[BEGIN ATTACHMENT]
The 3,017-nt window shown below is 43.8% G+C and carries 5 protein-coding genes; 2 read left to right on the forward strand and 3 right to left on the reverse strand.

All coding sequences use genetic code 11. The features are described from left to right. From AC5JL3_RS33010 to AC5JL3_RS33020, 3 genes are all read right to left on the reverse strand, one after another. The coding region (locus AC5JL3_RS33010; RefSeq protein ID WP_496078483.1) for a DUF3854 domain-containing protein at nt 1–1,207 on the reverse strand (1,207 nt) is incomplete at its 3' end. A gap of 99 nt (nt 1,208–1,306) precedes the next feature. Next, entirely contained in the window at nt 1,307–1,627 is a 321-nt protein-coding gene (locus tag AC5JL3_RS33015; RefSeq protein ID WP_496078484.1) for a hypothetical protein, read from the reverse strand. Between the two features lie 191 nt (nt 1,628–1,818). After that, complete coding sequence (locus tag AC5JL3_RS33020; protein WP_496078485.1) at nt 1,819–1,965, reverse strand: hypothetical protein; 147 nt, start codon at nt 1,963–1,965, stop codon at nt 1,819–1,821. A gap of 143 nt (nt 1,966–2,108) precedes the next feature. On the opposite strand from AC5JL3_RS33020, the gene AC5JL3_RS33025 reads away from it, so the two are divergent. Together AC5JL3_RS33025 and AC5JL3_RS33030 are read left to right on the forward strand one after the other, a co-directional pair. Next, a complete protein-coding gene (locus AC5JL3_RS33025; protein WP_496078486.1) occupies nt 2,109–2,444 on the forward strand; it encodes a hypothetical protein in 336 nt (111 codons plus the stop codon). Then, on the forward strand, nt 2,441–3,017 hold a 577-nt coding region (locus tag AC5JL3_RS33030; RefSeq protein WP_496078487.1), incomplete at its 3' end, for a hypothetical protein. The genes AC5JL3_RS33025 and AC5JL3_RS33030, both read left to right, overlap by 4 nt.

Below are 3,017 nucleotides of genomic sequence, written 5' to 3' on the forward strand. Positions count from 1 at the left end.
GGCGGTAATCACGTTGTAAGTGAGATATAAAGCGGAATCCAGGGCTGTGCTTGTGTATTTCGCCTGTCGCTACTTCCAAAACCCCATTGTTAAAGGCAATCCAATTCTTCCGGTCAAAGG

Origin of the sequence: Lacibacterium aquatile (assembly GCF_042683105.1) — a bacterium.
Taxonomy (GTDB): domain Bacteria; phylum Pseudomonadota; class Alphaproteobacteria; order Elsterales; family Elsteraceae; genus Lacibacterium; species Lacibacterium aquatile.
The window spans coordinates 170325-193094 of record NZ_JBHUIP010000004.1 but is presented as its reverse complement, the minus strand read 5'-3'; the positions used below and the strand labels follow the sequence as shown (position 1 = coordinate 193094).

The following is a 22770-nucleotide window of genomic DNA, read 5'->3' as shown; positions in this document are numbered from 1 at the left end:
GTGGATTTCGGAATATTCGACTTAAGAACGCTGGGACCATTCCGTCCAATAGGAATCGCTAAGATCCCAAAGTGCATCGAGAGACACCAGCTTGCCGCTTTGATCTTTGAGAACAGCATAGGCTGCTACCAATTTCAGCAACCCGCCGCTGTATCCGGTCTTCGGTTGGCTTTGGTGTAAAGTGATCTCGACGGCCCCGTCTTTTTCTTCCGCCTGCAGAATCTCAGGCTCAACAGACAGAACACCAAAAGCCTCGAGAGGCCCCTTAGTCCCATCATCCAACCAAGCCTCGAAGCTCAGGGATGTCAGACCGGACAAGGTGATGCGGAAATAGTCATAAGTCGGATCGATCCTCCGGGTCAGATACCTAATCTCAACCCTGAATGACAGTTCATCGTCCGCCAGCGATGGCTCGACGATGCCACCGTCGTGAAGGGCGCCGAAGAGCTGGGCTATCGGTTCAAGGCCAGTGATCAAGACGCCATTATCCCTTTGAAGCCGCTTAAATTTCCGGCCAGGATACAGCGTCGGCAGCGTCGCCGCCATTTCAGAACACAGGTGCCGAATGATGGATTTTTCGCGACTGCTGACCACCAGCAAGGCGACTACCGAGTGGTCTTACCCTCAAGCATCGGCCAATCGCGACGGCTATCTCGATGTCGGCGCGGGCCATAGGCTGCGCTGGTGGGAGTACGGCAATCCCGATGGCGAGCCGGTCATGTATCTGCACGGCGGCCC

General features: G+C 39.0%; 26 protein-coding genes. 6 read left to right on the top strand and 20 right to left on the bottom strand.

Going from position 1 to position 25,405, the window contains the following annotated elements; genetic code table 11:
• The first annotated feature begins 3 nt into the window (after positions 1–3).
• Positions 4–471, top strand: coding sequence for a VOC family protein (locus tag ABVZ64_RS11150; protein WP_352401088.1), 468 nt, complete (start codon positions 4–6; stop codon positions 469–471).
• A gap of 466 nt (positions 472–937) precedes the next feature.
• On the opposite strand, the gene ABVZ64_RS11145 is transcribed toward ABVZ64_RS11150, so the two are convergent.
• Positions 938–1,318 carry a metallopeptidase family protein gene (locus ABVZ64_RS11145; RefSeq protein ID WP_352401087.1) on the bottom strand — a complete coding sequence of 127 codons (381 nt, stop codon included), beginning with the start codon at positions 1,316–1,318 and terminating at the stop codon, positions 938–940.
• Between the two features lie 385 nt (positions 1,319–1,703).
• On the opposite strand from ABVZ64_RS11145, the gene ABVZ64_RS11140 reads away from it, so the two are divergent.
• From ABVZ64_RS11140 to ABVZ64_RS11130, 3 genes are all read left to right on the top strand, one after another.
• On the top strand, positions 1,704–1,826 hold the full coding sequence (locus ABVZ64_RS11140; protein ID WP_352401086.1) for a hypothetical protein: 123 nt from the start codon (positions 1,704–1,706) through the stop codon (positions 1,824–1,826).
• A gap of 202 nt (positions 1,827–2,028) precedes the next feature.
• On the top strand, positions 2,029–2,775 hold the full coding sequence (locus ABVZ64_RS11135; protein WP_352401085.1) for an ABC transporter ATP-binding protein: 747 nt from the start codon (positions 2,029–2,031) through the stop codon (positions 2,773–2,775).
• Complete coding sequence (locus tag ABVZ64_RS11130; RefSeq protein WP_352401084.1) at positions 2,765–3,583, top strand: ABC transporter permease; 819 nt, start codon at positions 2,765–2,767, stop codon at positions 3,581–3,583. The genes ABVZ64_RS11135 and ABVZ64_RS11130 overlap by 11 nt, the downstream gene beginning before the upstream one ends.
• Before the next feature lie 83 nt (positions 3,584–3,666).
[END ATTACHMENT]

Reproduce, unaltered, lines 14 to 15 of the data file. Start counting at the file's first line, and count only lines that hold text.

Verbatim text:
• A gap of 466 nt (positions 472–937) precedes the next feature.
• On the opposite strand, the gene ABVZ64_RS11145 is transcribed toward ABVZ64_RS11150, so the two are convergent.